May 20, 2022
New York State Department of Financial Services made the 23 NYCRR Part 500 a cybersecurity regulation on March 1st, 2017. It applies to organizations and agencies in the financial service industry. Companies such as Mortgage Banks, Insurance Firms, and Private Lenders are required to comply.
Overall, an IT Audit will evaluate your cybersecurity program and require you to submit documentation on the programs, systems, controls, policies, and procedures for your current cybersecurity program.
A good cybersecurity stance will enable you or your IT department to submit necessary logs, verify monitoring, or easily identify risk-based policies that limit access to nonpublic information.
Failure to comply can result in massive financial penalties for your organization. Failing to comply with FFIEC guidelines can result in penalties totaling $2million. In 2018, NYSDFS issued a $1.8 million dollar fine to a New York State insurance company who failed to implement multi-factor authentication, an explicit control required by NYSDFS CRR 500.12(b).
In addition, under 23 NYCRR 500.17(a)(2), Cybersecurity Events must be reported to the Department if they “have a reasonable likelihood of materially harming any material part of the normal operation(s) of the Covered Entity.”
Encryption is key to protecting nonpublic information, but is not only limited to hard-drives as some may think. The CISO must review compensating controls to non encrypted systems or methods of transportation annually.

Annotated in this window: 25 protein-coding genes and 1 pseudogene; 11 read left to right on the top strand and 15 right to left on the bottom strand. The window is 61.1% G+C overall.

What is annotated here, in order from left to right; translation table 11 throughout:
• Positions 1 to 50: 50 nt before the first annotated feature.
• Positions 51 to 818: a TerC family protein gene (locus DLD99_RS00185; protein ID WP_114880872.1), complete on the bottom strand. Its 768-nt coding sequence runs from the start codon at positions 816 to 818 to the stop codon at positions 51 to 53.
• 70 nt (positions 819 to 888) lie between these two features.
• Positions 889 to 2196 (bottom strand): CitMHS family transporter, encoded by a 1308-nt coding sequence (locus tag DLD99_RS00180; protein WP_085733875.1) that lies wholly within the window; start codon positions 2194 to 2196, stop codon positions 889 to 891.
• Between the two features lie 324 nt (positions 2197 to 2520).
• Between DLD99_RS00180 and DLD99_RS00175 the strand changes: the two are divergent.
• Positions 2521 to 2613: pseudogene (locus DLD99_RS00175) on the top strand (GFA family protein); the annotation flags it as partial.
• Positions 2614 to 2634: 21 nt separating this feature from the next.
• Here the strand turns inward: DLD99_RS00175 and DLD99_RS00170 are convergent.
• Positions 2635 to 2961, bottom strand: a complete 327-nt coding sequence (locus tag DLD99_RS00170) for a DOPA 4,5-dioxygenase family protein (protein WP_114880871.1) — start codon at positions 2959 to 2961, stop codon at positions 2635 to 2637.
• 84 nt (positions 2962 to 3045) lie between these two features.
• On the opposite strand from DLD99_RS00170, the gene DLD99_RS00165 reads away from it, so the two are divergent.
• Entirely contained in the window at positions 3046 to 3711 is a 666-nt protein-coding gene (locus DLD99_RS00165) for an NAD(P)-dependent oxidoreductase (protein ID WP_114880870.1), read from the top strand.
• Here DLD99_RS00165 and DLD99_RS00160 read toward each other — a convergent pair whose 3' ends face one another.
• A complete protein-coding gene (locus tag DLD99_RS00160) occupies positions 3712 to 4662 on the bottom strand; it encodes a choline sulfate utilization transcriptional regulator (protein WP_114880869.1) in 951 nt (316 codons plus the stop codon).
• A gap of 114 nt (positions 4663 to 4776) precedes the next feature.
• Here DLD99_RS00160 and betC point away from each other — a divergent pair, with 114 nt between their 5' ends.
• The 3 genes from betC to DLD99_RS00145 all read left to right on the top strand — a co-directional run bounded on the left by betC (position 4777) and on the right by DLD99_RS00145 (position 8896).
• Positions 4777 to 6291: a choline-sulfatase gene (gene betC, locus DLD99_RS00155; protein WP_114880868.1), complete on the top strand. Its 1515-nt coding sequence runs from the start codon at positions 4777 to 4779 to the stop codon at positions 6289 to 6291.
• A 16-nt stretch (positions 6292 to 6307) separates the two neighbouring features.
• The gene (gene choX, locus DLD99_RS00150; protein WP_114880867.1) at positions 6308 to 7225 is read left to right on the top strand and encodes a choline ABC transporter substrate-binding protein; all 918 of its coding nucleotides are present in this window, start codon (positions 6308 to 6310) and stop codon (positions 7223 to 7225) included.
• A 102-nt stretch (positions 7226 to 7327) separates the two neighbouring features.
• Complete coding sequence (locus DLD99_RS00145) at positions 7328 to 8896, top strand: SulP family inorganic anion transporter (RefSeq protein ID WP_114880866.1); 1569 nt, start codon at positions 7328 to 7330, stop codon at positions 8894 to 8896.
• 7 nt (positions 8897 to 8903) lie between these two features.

What should my cyber program be encrypting or using?
When encryption cannot be used, such as an in-house database or application, your CISO should implement a compensating control to make up for the loss of security. These control methods should be reviewed for effectiveness and risk level annually.
An important component of a strong cybersecurity stance is active monitoring for cyberthreats. Section 500.5 points out that “continuous monitoring” can be attained through a combination of technical tools, controls, systems, or programs that detect changes and vulnerabilities on systems.
What’s not considered continuous monitoring?
Depending on your business, you may have continuous monitoring in place for various IT systems. It is important to implement active monitoring on all IT systems that contain PII.
Want to learn more about our approach to high-level monitoring and how we can identify and protect your network? Check out our Secure247+ Cybersecurity Program
Utilizing qualified cybersecurity personnel or a qualified third party to address cybersecurity risks such as the Log4j Vulnerability is a commonly overlooked requirement when adopting a cybersecurity program. This provider should provide your employees with cybersecurity training, be alerted to unauthorized login attempts on IT systems, and implement risk-based policies to control or limit access to nonpublic information.
What should I be looking for in my Cyber Program or Provider?
We can increase your cybersecurity stance before an audit occurs.